where ρ is the average atomic density of the model sample, Rcut = D is the cut-off radius (the longest distance at which the atoms are still correlated), fav(q) is the average atomic form-factor of the model sample, r k = ( k + 0.5 ) Δ b i n , NBS is the number of atoms in the bounding sphere. The factor sin ( π r k / R c u t ) π r k / R c u t is the weight coefficient that smoothly suppresses the contribution of long-range interatomic correlations. The first term describes the contribution of a continuous sphere with atomic density ρ sin ( π r / R c u t ) π r / R c u t and radius Rcut.

Note that Lorentz-polarization factor is omitted to make the diffraction patterns dependable only on q and not on scattering angle and source wavelength. One should apply Lorentz-polarization correction to the x-ray powder diffraction patterns before use.

Neutron diffraction patterns are calculated by the same formulas with the only difference that x-ray atomic form factors are replaced by neutron scattering lengths that do not depend on q.

Note that multiple scattering, inelastic scattering and absorption are not considered.

How to use the database?

Since the COD contains all necessary information about the structures, there is no need to duplicate it in this database. If you need to search the structure by its parameters, use the advanced search in the COD website. In this database, just enter the COD ID of the structure of interest in the search field to get to the structure’s page. Alternatively, just add the COD ID to the address field after slash, e.g., http://database.xansons4cod.com/1514018.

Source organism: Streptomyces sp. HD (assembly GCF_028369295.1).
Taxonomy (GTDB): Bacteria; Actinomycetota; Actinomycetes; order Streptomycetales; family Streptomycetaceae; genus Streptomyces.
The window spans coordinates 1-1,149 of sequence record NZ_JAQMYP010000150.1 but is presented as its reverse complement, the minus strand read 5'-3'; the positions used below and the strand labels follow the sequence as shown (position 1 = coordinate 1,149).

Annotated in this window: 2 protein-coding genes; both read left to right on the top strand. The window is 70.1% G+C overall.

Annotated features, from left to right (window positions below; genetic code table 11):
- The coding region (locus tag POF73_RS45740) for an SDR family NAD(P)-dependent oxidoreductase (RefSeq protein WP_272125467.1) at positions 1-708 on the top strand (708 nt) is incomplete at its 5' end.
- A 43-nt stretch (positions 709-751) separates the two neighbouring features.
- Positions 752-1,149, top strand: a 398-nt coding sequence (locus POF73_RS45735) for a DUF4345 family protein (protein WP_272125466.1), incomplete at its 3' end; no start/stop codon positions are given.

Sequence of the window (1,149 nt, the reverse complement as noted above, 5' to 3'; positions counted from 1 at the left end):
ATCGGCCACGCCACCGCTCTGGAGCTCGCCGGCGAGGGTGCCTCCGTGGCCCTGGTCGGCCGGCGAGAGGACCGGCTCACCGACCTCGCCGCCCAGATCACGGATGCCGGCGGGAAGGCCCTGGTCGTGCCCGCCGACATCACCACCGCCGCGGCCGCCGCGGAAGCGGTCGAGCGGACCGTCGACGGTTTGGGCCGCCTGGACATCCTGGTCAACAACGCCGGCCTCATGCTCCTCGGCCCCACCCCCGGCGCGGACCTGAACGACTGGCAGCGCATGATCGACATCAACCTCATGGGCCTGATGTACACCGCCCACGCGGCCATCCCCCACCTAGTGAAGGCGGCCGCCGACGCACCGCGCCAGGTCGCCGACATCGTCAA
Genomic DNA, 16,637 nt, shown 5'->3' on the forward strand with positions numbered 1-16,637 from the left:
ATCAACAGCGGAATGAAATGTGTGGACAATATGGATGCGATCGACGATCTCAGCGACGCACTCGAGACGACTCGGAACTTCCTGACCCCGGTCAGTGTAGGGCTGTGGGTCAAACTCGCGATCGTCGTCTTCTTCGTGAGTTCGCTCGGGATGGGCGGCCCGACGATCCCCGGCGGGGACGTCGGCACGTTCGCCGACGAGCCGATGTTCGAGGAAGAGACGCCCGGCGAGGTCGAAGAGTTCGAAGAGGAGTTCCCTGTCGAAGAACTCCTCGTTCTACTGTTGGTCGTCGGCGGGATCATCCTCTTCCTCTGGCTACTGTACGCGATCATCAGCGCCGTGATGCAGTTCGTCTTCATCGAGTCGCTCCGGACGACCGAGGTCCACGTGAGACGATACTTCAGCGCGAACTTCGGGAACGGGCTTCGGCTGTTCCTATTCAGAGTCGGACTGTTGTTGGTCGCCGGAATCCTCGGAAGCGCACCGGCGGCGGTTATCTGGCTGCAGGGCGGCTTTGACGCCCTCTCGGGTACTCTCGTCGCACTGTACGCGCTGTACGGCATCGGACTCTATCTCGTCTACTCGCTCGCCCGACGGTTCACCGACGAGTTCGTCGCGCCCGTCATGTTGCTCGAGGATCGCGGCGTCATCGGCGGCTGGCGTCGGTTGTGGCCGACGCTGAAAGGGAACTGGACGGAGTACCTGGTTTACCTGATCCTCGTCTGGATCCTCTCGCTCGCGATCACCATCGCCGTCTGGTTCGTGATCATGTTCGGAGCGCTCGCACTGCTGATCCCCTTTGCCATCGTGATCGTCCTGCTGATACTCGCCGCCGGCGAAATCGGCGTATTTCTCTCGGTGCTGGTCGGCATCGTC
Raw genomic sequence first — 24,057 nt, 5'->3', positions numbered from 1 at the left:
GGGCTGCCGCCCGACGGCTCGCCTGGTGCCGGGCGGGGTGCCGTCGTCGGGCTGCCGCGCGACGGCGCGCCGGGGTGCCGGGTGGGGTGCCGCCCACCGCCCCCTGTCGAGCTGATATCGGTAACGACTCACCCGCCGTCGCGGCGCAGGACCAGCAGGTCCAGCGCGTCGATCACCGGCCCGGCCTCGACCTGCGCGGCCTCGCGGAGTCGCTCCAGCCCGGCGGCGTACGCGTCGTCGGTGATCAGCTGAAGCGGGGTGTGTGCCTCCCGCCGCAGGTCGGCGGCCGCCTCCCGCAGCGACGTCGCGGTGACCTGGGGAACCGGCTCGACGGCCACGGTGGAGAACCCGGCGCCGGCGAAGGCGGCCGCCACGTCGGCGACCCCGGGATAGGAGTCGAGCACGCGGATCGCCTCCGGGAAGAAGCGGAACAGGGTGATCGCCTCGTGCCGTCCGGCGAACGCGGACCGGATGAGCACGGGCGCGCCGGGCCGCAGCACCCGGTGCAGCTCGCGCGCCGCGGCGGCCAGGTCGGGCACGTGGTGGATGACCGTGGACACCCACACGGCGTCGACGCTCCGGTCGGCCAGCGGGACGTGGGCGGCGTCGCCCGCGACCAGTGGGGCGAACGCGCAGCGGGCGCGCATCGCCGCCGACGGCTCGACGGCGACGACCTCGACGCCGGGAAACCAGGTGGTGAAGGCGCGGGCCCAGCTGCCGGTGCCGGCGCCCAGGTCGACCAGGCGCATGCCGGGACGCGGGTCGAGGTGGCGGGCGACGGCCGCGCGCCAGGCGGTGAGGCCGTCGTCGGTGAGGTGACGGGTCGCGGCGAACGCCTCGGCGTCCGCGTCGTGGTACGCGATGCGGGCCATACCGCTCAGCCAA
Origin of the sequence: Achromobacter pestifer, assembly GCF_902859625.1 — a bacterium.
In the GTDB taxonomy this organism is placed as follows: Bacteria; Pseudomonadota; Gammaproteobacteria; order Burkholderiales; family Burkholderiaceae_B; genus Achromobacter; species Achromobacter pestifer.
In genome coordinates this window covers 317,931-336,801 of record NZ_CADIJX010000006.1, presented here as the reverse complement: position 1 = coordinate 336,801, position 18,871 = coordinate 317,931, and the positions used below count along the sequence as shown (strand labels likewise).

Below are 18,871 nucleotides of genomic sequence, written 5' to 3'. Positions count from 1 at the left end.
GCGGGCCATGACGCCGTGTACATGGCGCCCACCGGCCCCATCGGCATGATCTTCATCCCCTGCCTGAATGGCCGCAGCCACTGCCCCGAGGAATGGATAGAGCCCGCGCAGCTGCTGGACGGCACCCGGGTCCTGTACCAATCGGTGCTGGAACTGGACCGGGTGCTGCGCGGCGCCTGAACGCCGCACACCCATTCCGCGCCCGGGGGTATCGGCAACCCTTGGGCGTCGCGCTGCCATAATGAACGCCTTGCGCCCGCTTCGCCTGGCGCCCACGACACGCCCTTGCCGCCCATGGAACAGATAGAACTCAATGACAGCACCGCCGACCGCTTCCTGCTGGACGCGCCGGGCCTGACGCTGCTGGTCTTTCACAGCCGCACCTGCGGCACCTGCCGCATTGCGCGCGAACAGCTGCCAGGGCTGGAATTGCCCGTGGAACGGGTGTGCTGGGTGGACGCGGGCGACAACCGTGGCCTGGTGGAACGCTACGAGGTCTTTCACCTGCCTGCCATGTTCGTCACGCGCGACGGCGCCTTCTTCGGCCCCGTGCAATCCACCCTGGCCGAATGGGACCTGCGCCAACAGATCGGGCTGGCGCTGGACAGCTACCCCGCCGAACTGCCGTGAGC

The structure's webpage contains interactive charts showing simulated powder diffraction patterns, links to the data files (txt) with these diffraction patterns and the list of volunteers who contributed to this page by donating their computing power.

You can show/hide the curves by clicking on the respective entries in the legend. By default, only the diffraction patterns for solid materials for 6, 12, 18, 24 and 30 nm samples are shown. Zoom the diffraction patterns in or out with ←→ and →← buttons. Move zoomed area right or left with → or ← buttons. Note that the limits of y-axis are set in such a way as to show the main features of diffraction pattern, therefore for the single particles the large sinusoid at small values of q is cropped.

You can download the data files with simulated powder diffraction patterns by clicking the links below the charts. The filename contains COD ID, type of the source (x-ray or neutron) and type of the model sample (single particle or solid material).

Data format.

The first 4 lines of the file start with # symbol.

The 1st line contains the information on the volunteers (ids and usernames) who contributed to this file.

Example: # Volunteers [id|"name"]: 34|"Conan" 13|"McShane of TSBT" 57|"gaballus" 122|"Coleslaw" 91|"PDW" 29|"fzs600"

The 2nd line is a list of the chemical elements contained in the structure.

Example: # Elements: Sr F Al Na

The 3rd line contains the range of scattering vector magnitude, q, in Å-1 as well as the resolution of the diffraction patterns. For all the diffraction patterns in the database, qmin = 0.1 Å-1, qmax = 8.15 Å-1 and Nq = 4096. So, one can define the numerical mesh for q as linspace(qmin, qmax, Nq) in Matlab, Octave or Python (with numpy).

Example: # q in 1/A [min max N]: 0.1 8.15 4096

The 4th line is an ordered list of the sizes of the model sample in Å.

Example: # Sizes in A: 60 90 120 150 180 210 240 270 300

Each column of the data is a powder diffraction pattern for the respective size of the model sample from the list of the 4th line.